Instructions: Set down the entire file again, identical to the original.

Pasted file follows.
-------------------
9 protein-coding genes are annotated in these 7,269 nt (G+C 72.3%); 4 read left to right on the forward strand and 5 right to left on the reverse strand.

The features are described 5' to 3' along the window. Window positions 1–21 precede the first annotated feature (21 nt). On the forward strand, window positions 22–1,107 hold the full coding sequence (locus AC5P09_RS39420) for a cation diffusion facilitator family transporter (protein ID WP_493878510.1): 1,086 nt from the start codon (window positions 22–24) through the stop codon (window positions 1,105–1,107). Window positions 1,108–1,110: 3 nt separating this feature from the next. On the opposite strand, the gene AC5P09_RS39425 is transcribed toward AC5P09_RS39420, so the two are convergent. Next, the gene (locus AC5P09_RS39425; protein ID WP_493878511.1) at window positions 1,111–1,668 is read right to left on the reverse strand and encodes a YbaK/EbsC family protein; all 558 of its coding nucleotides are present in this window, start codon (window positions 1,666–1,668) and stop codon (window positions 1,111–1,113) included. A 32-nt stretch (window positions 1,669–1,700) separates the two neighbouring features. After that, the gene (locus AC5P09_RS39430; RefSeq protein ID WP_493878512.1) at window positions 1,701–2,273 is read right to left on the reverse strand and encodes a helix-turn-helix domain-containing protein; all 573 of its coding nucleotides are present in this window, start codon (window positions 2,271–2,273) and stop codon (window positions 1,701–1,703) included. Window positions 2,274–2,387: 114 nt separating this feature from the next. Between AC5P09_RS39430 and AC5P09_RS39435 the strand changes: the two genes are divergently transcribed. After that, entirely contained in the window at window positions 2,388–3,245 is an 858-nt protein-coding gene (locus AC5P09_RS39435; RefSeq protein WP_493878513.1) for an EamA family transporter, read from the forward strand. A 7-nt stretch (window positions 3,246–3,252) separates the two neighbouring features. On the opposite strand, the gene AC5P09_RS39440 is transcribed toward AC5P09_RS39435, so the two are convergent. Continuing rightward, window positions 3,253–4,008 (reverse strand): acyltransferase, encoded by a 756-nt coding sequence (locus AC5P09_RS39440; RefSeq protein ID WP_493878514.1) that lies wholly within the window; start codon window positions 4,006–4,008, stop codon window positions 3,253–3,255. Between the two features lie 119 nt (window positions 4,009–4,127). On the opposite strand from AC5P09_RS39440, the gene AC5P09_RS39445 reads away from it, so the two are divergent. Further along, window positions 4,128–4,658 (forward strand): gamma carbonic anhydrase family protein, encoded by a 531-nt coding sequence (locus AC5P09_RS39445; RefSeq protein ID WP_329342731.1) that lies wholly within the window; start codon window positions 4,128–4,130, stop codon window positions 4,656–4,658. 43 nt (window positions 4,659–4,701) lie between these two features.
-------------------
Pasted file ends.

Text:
9 protein-coding genes are annotated in these 7,269 nt (G+C 72.3%); 4 read left to right on the forward strand and 5 right to left on the reverse strand.

The features are described 5' to 3' along the window. Window positions 1–21 precede the first annotated feature (21 nt). On the forward strand, window positions 22–1,107 hold the full coding sequence (locus AC5P09_RS39420) for a cation diffusion facilitator family transporter (protein ID WP_493878510.1): 1,086 nt from the start codon (window positions 22–24) through the stop codon (window positions 1,105–1,107). Window positions 1,108–1,110: 3 nt separating this feature from the next. On the opposite strand, the gene AC5P09_RS39425 is transcribed toward AC5P09_RS39420, so the two are convergent. Next, the gene (locus AC5P09_RS39425; protein ID WP_493878511.1) at window positions 1,111–1,668 is read right to left on the reverse strand and encodes a YbaK/EbsC family protein; all 558 of its coding nucleotides are present in this window, start codon (window positions 1,666–1,668) and stop codon (window positions 1,111–1,113) included. A 32-nt stretch (window positions 1,669–1,700) separates the two neighbouring features. After that, the gene (locus AC5P09_RS39430; RefSeq protein ID WP_493878512.1) at window positions 1,701–2,273 is read right to left on the reverse strand and encodes a helix-turn-helix domain-containing protein; all 573 of its coding nucleotides are present in this window, start codon (window positions 2,271–2,273) and stop codon (window positions 1,701–1,703) included. Window positions 2,274–2,387: 114 nt separating this feature from the next. Between AC5P09_RS39430 and AC5P09_RS39435 the strand changes: the two genes are divergently transcribed. After that, entirely contained in the window at window positions 2,388–3,245 is an 858-nt protein-coding gene (locus AC5P09_RS39435; RefSeq protein WP_493878513.1) for an EamA family transporter, read from the forward strand. A 7-nt stretch (window positions 3,246–3,252) separates the two neighbouring features. On the opposite strand, the gene AC5P09_RS39440 is transcribed toward AC5P09_RS39435, so the two are convergent. Continuing rightward, window positions 3,253–4,008 (reverse strand): acyltransferase, encoded by a 756-nt coding sequence (locus AC5P09_RS39440; RefSeq protein ID WP_493878514.1) that lies wholly within the window; start codon window positions 4,006–4,008, stop codon window positions 3,253–3,255. Between the two features lie 119 nt (window positions 4,009–4,127). On the opposite strand from AC5P09_RS39440, the gene AC5P09_RS39445 reads away from it, so the two are divergent. Further along, window positions 4,128–4,658 (forward strand): gamma carbonic anhydrase family protein, encoded by a 531-nt coding sequence (locus AC5P09_RS39445; RefSeq protein ID WP_329342731.1) that lies wholly within the window; start codon window positions 4,128–4,130, stop codon window positions 4,656–4,658. 43 nt (window positions 4,659–4,701) lie between these two features.